Physical theatre company Volcano pour cold water on set design restrictions in Seagulls

Anton Chekhov set much of his 1896 classic The Seagull on an outdoor stage near a lake. Those with an eye for detail will observe that the play does not actually take place in the lake. That, however, has not been enough to stop director Paul Davies. In his free version of the landmark Russian play, he’s flooding the theatre, forcing his five actors to strip down to their underwear and making them wade through several inches of water – 45 tonnes of it.

“For me, it was important to have water to challenge the actors and give the audience a real visual experience,” says Davies. “The water is pretty cold.”

After a quarter of a century working with the physical theatre company Volcano, Davies is well versed in this kind of punchy mash-up of the classics. Since the company’s recent takeover of a former Iceland freezer store on Swansea High Street, it has had the chance to build the kind of sets that are usually considered impractical for touring.

“Our theatre in Swansea, the Bunker, has a two-tier raised element,” says Davies. “When we thought about doing Seagulls, we just looked at it and went, ‘It’s set by a lake, let’s flood it!’. We can do anything in this space and don’t need to worry about how we tour it.”

When Seagulls struck a chord with audiences, however, they realised they’d like to tour it after all. The decision to bring it to the Edinburgh Fringe as part of the British Council Edinburgh Showcase is a deliberate test of the company’s resourcefulness. So just how impractical is it? “The weight of the water is significant, but it’s only up to mid-calf,” he says. “We’re trying to persuade theatres that they could take more risks in terms of design with shows like this.”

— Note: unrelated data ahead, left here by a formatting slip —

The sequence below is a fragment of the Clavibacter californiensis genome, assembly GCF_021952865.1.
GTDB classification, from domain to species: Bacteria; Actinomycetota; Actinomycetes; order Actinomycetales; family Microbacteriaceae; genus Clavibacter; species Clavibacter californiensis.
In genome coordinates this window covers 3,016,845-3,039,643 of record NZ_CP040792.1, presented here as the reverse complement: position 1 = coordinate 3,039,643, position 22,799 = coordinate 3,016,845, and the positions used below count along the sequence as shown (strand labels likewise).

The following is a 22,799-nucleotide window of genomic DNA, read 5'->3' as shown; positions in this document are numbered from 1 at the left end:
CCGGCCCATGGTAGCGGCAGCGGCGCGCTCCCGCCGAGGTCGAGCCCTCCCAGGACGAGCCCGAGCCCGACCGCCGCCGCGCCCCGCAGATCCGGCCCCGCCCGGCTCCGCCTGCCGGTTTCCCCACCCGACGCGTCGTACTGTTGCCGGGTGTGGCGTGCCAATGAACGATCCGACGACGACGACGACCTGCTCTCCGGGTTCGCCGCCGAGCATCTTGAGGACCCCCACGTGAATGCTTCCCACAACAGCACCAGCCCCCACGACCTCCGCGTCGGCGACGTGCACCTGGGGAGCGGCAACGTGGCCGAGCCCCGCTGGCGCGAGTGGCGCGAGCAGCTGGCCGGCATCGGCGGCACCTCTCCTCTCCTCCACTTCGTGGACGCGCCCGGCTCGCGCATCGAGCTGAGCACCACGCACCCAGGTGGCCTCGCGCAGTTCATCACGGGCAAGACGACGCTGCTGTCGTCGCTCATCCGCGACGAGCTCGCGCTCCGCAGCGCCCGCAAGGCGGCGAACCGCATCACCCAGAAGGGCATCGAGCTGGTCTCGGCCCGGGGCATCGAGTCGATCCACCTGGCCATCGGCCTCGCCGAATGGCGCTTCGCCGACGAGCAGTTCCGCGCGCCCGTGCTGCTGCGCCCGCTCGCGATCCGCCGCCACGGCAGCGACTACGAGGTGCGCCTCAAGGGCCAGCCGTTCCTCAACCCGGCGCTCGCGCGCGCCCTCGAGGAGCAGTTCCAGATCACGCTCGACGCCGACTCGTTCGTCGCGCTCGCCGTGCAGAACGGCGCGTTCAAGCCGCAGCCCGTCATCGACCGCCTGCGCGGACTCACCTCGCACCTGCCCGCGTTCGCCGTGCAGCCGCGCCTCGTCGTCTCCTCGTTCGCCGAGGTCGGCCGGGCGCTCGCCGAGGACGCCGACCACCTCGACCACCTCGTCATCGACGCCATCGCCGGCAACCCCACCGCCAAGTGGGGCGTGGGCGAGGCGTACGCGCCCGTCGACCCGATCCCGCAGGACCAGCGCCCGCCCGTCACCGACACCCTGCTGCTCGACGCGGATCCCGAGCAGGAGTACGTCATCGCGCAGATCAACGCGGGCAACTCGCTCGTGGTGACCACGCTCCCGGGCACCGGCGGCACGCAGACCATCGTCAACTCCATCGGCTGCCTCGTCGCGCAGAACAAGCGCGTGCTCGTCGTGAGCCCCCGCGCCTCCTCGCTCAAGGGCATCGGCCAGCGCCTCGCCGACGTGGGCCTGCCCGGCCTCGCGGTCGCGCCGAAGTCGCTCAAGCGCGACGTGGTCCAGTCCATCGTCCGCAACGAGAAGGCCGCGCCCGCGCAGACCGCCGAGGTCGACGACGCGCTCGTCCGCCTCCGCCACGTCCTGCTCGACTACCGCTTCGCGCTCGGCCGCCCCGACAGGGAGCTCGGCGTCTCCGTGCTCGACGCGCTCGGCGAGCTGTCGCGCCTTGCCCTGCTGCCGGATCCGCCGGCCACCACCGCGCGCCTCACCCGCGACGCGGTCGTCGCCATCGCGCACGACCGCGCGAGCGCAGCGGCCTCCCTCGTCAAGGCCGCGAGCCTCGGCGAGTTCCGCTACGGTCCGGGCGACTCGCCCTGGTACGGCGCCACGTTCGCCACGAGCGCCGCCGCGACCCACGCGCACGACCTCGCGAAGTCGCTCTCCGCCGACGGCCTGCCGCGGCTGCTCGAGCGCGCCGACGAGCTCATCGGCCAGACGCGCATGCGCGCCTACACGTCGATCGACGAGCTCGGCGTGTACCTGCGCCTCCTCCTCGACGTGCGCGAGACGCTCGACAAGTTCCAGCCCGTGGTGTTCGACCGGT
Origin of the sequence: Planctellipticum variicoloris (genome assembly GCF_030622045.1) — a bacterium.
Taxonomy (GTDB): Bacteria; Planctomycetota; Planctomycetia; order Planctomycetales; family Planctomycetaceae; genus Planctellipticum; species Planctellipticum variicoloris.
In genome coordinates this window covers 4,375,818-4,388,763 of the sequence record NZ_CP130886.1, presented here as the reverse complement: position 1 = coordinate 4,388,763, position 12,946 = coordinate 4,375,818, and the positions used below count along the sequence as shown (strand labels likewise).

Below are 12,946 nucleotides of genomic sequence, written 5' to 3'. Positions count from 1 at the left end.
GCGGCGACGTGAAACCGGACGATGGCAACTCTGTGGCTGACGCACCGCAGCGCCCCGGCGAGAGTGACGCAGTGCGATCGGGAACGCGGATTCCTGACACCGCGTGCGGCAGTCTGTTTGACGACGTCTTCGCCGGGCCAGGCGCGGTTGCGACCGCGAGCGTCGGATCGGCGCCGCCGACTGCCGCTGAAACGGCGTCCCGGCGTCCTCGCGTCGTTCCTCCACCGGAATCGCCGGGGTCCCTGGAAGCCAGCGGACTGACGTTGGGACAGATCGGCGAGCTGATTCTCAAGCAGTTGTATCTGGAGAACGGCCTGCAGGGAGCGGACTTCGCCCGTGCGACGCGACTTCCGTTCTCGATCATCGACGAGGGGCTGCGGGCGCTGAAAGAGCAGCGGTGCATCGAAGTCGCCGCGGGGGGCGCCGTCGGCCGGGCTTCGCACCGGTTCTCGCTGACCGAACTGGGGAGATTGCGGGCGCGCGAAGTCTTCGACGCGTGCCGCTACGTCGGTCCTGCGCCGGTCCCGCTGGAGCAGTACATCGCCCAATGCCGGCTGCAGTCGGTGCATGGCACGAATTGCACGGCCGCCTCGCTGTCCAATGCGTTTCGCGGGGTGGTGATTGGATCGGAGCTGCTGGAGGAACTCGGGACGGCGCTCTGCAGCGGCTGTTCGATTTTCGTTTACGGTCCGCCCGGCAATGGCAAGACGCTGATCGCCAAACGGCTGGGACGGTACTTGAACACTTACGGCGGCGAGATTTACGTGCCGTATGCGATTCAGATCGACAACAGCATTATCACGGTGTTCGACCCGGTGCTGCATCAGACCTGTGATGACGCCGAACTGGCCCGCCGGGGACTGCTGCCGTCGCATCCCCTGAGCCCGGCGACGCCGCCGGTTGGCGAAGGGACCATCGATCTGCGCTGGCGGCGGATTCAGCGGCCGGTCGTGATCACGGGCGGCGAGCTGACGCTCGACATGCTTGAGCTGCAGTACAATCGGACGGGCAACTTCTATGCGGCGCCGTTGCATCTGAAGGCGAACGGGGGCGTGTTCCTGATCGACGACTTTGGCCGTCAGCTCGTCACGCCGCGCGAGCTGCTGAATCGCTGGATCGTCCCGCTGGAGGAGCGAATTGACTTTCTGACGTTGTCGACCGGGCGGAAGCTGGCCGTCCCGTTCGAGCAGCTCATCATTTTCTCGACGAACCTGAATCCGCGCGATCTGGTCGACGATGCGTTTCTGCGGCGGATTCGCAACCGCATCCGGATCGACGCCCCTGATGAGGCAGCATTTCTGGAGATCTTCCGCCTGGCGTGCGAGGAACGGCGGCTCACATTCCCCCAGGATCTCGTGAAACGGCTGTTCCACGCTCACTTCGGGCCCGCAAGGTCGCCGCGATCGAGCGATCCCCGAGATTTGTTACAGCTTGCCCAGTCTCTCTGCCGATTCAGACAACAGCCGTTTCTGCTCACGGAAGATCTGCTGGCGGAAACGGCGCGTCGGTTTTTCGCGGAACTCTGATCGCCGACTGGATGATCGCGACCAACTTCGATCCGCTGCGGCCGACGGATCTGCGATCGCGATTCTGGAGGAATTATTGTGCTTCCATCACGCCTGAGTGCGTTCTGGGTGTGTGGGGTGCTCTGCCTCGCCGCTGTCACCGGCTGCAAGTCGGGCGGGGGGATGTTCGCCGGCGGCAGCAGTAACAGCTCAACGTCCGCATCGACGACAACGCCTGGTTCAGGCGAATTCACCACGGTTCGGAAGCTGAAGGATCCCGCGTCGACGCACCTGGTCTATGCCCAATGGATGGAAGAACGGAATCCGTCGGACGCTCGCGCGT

Of course, the Fringe, with its conveyor-belt turn-around times, is not given to complex sets. For that reason, Volcano is taking over the former St James’s Church in Constitution Street to allow it to stage the show, which also requires the actors to fly from ropes over the heads of the audience.

“The play is about what is modern and what isn’t,” says Davies, pointing to Chekhov’s dramatic clash between the old generation, symbolised by the actor Irina Arkadina, and the younger, embodied by her son, the experimental playwright Tréplev, and the aspiring actor Nina. “My sense was that they’re all Nina, really. They’re all trying to escape to Moscow, as in The Three Sisters, but can’t.”

With a suitably hip soundtrack, including Arvo Part, the Clash, the Durutti Column and Frank Sinatra, Seagulls aims to be invigorating to fans of Chekhov’s classic, while also being engaging to first time audiences. “I’ve tried to turn this play inside out and show what’s never shown,” he says. “In Chekhov, everything is supposed to be interior, felt and unsaid. Most of Volcano’s work has been about challenging everyone and say, ‘This is a bodily experience that we’re all having’. It’s uber-theatrical.”

WORDS Mark Fisher   

PHOTO Phil Rees & Dylan Evans


Seagulls, The Leith Volcano, 8–26 August (not 14, 21), 6pm, from £6 Tel: 0179 246 4790

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